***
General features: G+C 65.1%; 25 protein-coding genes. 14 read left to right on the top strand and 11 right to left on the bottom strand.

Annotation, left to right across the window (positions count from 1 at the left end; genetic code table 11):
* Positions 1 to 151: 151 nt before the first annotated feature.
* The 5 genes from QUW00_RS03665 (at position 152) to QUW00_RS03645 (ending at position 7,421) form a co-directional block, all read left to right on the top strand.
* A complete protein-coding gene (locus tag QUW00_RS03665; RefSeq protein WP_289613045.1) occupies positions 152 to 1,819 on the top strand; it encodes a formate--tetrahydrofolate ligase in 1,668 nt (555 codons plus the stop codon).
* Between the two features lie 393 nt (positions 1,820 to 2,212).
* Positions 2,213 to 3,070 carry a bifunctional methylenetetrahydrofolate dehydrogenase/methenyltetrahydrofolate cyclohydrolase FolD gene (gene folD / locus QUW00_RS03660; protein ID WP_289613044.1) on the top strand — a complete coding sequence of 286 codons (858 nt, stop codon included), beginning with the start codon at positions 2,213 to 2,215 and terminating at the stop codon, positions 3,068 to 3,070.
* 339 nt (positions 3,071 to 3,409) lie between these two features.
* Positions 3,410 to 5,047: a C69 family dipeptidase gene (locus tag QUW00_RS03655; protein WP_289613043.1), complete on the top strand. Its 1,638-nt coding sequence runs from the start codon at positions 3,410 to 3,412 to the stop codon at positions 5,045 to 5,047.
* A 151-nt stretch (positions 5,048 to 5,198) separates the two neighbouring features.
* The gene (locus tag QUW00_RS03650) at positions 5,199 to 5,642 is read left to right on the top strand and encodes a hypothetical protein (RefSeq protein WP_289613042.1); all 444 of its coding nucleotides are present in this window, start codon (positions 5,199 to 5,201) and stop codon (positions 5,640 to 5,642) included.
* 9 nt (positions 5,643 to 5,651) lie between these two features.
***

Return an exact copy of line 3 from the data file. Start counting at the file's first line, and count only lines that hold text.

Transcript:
* Positions 1 to 151: 151 nt before the first annotated feature.